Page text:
After sparring off with one of the franchise’s most forgettable villains for his second installment, Thor was granted a far more intriguing foe in the form of Hela, goddess of death.  She’s still not the Enchantress, but I guess I’ll take it.  Hela is built using two sculpted add-on pieces, for her cape and her distinctive headdress.  Both pieces are unique to this particular figure, though I’m sure they could easily work for a comic book Hela, should DST be so inclined.  They’re both very well crafted additions, capturing the designs from the movie very nicely.  The headdress is sufficiently ornate, and the slight swoop at the bottom of the cape is definitely a nice touch.  Hela’s paint work is suitably bold and striking, even a bit moreso than her onscreen design.  The slightly metallic nature of the green adds even more to the appearance, and I appreciate that the green detailing goes all the way around the legs and pelvis piece.  For accesroes, Hela’s packed with an extra head and hair, depicting her unmasked appearance from her more vulnerable portions of the movie, as well as the usual clear display stand.


While the two-packs were host to his jade goliath alter-ego, this set gives us a completely un-transformed Bruce Banner.  This is the second such figure we’ve gotten of the Mark Ruffalo version of the character, following his TRU-exclusive release from Age of Ultron.  Banner uses two add-on pieces, for his hair and his jacket.  Both of them are re-used.  The hair is, appropriately, the old Zombie Hulk piece that was used for quite a few Hulks.  It’s a pretty decent match for Ruffalo’s look, especially his slightly shorter hair from Ragnarok.  His jacket is the Ghostbusters World of the Psychic Peter Venkman piece, which has similarly seen a number of uses.  It’s just a basic blazer, so it works well for the look they’re going for.  Bruce’s paint work is perhaps not the most thrilling work in the whole set, but it’s reasonable work never the less.  The face capture’s Ruffalo’s likeness pretty well, and while the shirt lacks the Duran Duran cover from the movie (which I’m certain is a licensing thing), it does at the very least include some wrinkles and folds, so that it’s not just a blank grey block.  Bruce includes a second head, with an angry expression and green pupils.  It’s not the first such piece we’ve seen with a Banner figure, but it’s a welcome addition all the same.  He also includes the usual clear display stand.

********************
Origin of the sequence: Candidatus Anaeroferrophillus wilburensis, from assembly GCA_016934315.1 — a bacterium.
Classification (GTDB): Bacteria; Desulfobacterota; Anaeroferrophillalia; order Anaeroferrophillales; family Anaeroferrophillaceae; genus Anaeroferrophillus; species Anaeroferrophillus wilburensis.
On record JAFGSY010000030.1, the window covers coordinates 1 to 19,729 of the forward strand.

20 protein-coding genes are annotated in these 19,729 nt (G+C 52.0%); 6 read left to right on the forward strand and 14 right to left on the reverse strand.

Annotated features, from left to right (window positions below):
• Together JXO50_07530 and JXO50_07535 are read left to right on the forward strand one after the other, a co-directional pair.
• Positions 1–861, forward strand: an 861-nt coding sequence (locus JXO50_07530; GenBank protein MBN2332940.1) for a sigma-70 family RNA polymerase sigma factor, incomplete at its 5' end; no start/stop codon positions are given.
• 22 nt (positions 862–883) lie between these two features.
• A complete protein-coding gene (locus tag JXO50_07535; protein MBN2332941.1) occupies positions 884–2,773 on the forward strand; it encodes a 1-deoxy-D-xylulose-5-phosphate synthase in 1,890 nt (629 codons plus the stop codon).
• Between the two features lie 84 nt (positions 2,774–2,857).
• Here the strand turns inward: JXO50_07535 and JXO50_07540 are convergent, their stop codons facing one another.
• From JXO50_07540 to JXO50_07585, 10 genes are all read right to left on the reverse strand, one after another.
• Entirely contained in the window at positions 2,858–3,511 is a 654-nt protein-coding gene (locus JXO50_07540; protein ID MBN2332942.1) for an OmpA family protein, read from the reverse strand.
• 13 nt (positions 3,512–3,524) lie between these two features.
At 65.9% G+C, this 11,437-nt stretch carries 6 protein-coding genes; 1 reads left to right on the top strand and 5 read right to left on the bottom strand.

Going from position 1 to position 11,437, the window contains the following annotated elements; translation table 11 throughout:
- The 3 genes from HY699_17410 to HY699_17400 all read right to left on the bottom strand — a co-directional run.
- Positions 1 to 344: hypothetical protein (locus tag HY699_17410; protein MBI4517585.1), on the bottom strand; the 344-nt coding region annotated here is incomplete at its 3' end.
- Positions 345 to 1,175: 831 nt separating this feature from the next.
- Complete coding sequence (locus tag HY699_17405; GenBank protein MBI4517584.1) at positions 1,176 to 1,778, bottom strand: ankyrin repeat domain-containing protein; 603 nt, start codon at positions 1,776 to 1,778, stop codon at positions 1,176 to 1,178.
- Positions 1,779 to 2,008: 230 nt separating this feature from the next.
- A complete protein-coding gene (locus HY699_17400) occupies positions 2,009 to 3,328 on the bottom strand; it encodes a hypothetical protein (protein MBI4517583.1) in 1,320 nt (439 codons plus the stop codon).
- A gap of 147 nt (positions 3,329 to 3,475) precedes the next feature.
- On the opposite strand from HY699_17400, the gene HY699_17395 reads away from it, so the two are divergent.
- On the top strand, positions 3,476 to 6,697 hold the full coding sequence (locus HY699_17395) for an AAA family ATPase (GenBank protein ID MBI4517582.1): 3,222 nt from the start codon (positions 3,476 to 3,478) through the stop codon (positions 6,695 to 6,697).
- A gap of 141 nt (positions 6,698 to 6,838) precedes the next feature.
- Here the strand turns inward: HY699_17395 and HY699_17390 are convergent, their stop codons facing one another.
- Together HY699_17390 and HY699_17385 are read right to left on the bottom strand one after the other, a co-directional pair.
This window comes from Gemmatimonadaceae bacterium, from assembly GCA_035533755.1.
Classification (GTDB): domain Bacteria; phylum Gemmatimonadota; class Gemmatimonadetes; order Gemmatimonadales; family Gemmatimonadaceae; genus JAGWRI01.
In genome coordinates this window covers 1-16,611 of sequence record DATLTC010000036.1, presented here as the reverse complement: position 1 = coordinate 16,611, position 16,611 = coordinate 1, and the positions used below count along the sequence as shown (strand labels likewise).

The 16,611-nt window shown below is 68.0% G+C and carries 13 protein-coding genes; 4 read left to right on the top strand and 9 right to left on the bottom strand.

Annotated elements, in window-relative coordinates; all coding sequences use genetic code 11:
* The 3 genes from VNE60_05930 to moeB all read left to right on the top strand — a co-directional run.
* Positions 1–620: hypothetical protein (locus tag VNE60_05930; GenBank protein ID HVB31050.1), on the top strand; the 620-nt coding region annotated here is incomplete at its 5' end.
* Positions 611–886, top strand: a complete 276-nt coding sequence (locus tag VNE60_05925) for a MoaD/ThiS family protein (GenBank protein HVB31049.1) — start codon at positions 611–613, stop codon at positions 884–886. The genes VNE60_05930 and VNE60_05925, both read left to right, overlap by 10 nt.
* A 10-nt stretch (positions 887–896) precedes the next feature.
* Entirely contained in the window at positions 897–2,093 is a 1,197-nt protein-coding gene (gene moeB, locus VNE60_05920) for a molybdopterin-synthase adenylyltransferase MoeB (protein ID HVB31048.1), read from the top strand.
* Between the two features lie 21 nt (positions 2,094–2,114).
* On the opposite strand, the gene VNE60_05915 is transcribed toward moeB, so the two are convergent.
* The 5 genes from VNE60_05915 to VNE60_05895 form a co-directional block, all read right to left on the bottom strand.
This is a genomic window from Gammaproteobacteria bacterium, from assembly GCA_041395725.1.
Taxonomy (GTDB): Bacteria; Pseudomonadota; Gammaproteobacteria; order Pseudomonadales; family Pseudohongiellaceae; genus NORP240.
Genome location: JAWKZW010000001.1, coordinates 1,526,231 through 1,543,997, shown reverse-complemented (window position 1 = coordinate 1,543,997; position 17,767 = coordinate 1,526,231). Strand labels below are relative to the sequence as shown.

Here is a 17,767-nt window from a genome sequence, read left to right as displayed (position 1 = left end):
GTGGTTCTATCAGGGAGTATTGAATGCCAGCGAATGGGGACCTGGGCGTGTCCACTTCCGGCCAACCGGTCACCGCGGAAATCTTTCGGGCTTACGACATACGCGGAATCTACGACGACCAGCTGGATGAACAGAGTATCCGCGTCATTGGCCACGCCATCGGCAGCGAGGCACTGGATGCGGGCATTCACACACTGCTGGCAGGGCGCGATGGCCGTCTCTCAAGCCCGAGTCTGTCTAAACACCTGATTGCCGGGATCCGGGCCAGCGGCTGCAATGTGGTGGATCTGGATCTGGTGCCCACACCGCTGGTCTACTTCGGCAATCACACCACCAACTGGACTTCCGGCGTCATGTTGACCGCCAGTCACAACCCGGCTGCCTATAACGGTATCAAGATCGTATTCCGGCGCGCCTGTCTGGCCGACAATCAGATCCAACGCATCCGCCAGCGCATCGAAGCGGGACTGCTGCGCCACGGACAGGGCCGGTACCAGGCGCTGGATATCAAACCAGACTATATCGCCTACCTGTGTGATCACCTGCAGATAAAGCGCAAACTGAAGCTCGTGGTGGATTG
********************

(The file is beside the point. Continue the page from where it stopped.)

Loki, particularly Tom Hiddleston’s version of the character, is no stranger to the world of Minimates.  He’s managed to get at least one ‘mate for each of the movies he’s been featured in (well, barring Infinity War).  Ragnarok proved even more generous in this regarding, giving us not one, not two, but three versions of the character.  The one seen here is based on his look from the movie’s final climactic battle.  It’s a look patterned somewhat after his “Agent of Asgard” look from the comics, which is certainly one of his cooler looks.  Loki makes use of three sculpted add-on pieces, for his hair/crown, his cape, and his belt piece.  The hairpiece is unique to this figure, and does a respectable job of capturing the design from the movie.  The crown in particular is quite sharply detailed.  The cape, which is shared with one of the other two Lokis from the movie, is one of my favorite capes, in part because of its rather straight forward nature.  His paint is perhaps the figure’s one real flaw.  For the most part, it’s not bad.  Like Hela, the color scheme is rather striking, and the details on the costume are quite sharp.  In addition, the face is my favorite of the Hiddleston Lokis we’ve gotten to date; that smile is fantastic.  The real trouble is with the hairpiece, where the application is rather sloppy, and in what appears to be an across the board error, his ears have been painted the same gold as his headpiece, rather than the proper peach-tone.  Loki is the lightest packed in this set, featuring only a clear display stand.  I wouldn’t have minded his knives or an extra hair piece or something, but the other three help keep the sting down a little bit.